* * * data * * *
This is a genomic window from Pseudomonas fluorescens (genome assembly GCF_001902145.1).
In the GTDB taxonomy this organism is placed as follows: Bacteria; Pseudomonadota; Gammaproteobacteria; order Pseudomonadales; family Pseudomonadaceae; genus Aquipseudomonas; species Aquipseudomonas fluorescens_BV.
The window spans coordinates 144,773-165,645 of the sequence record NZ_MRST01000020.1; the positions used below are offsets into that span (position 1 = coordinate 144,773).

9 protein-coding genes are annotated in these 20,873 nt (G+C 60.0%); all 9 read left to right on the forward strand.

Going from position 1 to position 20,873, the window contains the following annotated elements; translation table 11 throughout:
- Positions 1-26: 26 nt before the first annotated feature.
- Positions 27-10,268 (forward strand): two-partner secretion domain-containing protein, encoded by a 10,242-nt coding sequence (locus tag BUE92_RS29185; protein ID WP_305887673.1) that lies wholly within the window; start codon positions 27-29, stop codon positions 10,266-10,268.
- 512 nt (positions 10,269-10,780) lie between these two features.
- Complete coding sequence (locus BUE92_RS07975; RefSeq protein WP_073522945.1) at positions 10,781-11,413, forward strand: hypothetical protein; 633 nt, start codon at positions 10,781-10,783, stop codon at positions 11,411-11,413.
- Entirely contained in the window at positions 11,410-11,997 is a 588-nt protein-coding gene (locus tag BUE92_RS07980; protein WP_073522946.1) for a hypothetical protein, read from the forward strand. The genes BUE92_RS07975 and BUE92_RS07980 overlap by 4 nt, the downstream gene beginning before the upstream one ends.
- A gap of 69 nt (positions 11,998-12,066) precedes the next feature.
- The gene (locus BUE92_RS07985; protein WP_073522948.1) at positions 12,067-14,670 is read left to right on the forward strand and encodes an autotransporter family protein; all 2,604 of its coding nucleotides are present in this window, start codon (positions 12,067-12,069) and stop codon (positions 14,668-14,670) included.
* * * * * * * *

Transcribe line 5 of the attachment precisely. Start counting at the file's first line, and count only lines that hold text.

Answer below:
Going from position 1 to position 20,873, the window contains the following annotated elements; translation table 11 throughout: